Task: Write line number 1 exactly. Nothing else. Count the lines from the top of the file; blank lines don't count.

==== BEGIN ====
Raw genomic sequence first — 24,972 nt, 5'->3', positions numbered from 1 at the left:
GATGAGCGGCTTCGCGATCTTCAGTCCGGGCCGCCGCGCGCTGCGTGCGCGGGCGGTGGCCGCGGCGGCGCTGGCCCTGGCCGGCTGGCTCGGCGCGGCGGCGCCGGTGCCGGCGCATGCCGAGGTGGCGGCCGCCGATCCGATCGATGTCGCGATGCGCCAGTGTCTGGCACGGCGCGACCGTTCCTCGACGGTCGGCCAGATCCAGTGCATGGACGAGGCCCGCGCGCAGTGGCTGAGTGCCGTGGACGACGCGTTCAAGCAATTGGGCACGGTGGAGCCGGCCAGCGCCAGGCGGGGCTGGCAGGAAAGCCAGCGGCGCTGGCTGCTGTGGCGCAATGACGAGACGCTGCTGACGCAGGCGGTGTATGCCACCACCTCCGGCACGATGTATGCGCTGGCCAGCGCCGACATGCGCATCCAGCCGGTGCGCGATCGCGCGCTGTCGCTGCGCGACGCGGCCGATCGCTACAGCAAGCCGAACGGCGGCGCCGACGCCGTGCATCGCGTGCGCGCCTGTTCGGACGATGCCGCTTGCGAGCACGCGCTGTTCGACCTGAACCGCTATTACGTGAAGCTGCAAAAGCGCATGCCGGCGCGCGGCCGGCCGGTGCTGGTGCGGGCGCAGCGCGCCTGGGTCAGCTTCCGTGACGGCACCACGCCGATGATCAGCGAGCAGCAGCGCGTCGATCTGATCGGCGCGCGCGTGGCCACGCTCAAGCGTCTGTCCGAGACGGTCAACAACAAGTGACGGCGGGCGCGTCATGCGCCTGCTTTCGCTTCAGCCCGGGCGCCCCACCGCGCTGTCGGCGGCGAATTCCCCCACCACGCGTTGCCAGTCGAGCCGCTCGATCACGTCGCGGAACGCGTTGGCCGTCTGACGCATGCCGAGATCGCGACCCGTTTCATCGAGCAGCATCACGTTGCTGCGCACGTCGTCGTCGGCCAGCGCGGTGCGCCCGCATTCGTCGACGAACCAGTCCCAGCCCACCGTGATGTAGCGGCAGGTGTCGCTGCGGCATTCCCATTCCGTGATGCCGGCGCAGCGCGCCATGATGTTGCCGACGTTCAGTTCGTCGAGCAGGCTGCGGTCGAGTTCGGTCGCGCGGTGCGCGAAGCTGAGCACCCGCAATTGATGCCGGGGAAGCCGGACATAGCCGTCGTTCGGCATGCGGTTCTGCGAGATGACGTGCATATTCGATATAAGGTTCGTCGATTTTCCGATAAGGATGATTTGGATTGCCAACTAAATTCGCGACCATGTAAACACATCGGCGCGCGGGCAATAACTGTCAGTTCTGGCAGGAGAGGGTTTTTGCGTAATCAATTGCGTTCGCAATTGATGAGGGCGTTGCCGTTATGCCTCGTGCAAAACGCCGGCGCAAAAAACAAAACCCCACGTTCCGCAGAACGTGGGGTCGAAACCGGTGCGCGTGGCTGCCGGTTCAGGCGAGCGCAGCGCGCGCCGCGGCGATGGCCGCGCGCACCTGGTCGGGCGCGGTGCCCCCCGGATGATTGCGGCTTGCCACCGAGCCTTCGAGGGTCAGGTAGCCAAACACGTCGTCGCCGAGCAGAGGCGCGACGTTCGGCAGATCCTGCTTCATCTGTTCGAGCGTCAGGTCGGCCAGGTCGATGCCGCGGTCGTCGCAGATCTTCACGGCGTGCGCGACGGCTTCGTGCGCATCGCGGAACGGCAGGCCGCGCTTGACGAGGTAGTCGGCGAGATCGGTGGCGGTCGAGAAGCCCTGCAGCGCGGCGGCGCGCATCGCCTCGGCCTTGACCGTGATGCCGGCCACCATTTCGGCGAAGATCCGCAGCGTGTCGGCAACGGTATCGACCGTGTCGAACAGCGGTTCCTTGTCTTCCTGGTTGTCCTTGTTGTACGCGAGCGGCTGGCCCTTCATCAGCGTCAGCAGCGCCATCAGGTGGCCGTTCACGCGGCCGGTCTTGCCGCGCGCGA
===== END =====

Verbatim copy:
Raw genomic sequence first — 24,972 nt, 5'->3', positions numbered from 1 at the left: